The then Bishop of SC had quite a mess on his hands. The present Bishop inherited that and dealt with it the best he could. The Supreme Court of SC then ruled that the Dennis Canon was inadequate to establish a trust simply by distant declaration.

    Trying to force parishes to remain was impossible and is now legally barred.

    The previous PB left the matter to Diocesans. +Dallas and +CFL and others negotiated departures. Most recently, +NJ has done the same. By most accounts, +VA (Peter Lee) was pressured to enter the courts in the case of his big northern diocese churches.


  9. Allen, I don't post about my parish church on my blog, either, unless the occasion is a matter of public record or unless I have permission of the people involved.

    I speak for myself, not for my church, and I observe a certain and proper reticence about the activities of my parish. Nor is it my intention to speak for Mark in my comment.

  10. Allen said,
    "I've often wondered on this blog why we never, or very, very rarely ever hear anything about Mark's own diocese. The fingers and attention invariably point towards entities outside of Delaware that supposedly don't matter or about people who aren't much worth listening to. What about Delaware?"

    While I am not canonically resident in Delaware but live there, I am not sure what Allen is talking about? There may be a neighboring diocese with some issues, but Delaware?


  11. Allen: I don't post many things about the Diocese of Delaware for the same reason that I don't post much about Executive Council, particularly while it is in session - I don't post because much of what I know in those contexts is a product of confidential sharing among long time companions in the faith. Grandmere Mimi more or less speaks for me in this.

    Being more or less the blogdeacon for this blog, I serve up what I serve, clean up as I need to. I don't feel any need to rise to the bait.

  12. Hi Mark,
    Thak you for Christmas greetings which are warmly reciprocated.

    I think we agree more than you see.

    What makes AMIA [cut from Rwanda] as a church with bishops different from (say) TEC or ACANZP?

    In our cases we have a connection to the Communion and to Canterbury which AMIA does not.

    Could AMiA have such a connection? You offer a decisive reason why not: they are neither a national Anglican church nor belong to a regional Anglican church (so would not be invited to join the Communion). I suggest you draw that reason from an informal agreement (Covenant) among other members of the Communion that this is decisive for Communion membership.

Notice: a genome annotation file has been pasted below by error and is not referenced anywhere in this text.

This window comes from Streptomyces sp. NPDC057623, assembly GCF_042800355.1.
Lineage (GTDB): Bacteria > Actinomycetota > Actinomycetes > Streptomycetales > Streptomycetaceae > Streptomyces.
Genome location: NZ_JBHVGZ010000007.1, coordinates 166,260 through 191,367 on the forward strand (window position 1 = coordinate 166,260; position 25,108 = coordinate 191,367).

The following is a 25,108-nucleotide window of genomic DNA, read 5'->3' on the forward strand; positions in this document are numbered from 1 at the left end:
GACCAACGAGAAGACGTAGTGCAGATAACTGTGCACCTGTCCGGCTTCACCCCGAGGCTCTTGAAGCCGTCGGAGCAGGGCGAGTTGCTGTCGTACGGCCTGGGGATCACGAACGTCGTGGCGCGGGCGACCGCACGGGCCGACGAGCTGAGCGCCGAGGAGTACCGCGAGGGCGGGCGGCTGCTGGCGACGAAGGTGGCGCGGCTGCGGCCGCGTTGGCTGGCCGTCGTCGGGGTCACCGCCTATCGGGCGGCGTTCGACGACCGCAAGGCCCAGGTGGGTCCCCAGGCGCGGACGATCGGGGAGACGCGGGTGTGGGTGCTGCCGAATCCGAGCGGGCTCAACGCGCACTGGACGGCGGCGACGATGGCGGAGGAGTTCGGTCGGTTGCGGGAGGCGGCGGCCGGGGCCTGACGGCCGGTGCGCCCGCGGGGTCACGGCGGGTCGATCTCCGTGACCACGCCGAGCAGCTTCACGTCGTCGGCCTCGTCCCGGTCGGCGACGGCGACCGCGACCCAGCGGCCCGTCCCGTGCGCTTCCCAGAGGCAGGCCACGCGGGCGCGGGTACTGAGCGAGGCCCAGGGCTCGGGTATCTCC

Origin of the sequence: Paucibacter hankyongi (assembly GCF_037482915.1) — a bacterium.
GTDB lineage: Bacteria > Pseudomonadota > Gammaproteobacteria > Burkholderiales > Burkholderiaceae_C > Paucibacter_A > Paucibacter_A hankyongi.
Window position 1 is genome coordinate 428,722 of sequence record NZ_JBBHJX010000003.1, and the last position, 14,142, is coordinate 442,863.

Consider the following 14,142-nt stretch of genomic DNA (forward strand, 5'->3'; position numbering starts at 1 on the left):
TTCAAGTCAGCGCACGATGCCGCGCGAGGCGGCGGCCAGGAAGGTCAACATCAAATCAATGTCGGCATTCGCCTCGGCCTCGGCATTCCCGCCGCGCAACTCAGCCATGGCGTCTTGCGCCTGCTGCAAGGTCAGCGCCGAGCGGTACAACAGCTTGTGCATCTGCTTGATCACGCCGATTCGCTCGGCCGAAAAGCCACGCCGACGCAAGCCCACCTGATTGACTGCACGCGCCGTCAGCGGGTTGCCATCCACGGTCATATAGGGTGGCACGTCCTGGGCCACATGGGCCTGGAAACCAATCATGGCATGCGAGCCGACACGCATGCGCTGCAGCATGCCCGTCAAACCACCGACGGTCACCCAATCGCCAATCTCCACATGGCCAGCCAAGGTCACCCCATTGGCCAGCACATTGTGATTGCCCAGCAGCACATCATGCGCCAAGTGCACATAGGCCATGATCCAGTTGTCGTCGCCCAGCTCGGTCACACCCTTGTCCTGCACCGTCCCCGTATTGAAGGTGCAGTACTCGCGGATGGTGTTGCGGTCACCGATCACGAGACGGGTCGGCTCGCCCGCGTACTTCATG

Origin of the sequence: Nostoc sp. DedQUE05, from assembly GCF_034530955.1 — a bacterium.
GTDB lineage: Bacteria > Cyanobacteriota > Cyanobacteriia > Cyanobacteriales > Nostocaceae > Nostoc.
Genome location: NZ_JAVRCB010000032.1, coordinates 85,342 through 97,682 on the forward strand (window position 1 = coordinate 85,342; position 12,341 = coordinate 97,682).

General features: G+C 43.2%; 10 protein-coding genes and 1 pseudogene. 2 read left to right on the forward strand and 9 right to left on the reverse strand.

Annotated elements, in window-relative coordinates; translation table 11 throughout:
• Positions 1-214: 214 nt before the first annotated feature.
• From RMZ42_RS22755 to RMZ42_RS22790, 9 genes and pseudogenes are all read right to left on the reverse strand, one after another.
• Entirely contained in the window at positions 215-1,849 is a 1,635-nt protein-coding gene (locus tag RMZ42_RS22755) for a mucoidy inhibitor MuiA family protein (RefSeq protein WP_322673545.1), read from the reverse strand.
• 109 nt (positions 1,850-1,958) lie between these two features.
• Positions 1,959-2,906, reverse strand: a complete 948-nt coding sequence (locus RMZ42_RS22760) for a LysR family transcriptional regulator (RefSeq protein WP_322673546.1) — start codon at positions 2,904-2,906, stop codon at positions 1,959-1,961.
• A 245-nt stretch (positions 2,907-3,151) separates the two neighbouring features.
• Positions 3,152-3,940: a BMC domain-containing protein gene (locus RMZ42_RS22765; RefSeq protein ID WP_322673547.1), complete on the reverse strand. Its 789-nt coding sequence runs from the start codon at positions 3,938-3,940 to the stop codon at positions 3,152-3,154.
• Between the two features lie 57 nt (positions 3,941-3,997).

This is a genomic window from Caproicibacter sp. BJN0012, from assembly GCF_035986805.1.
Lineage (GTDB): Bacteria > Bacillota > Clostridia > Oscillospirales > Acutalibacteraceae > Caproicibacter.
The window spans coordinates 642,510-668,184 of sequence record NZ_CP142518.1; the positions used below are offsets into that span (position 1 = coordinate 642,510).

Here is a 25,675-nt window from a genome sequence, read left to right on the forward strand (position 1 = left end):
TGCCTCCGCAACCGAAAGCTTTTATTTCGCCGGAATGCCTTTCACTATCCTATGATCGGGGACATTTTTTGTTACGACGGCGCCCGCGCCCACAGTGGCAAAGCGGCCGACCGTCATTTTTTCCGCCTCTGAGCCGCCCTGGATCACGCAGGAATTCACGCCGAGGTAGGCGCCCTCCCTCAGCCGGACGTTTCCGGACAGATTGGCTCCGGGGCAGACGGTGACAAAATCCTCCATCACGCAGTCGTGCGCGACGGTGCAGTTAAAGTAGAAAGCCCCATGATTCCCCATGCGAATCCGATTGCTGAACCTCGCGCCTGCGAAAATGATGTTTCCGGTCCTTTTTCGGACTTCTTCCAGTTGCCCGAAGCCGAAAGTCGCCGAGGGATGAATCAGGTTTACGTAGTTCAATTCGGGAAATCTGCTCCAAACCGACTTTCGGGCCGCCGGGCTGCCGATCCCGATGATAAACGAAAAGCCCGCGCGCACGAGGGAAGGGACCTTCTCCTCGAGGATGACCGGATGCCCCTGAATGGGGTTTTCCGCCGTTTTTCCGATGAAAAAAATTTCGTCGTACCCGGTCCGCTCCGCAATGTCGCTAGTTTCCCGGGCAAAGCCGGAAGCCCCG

I further suggest that all the praying, talking and listening in the world would not change your mind that this is fundamental to being Anglican. On this matter it is vital that there is coherence in the Communion; vital to your understanding of what being an Anglican church means.

    I further suggest that you would find it difficult to entertain a full sense of fellowship with another church which offered AMiA a way of being a part of that church and so part of the Communion.

    The question before us is not whether we have a Covenant or not, but what kind of Covenant, whether its content is explicit (or not), and who controls the understanding of the Covenant.

    Behind the pleasantries of "I suggest the Anglican Communion would be better served by our praying for, listening to, and finding what is admirable in one another and less in seeking out coherence" lies a rigid understanding of who is in and who is out of the Communion!


OK... Comments, gripes, etc welcomed, but with some cautions and one rule:
Cautions: Calling people fools, idiots, etc, will be reason to bounce your comment. Keeping in mind that in the struggles it is difficult enough to try to respect opponents, we should at least try.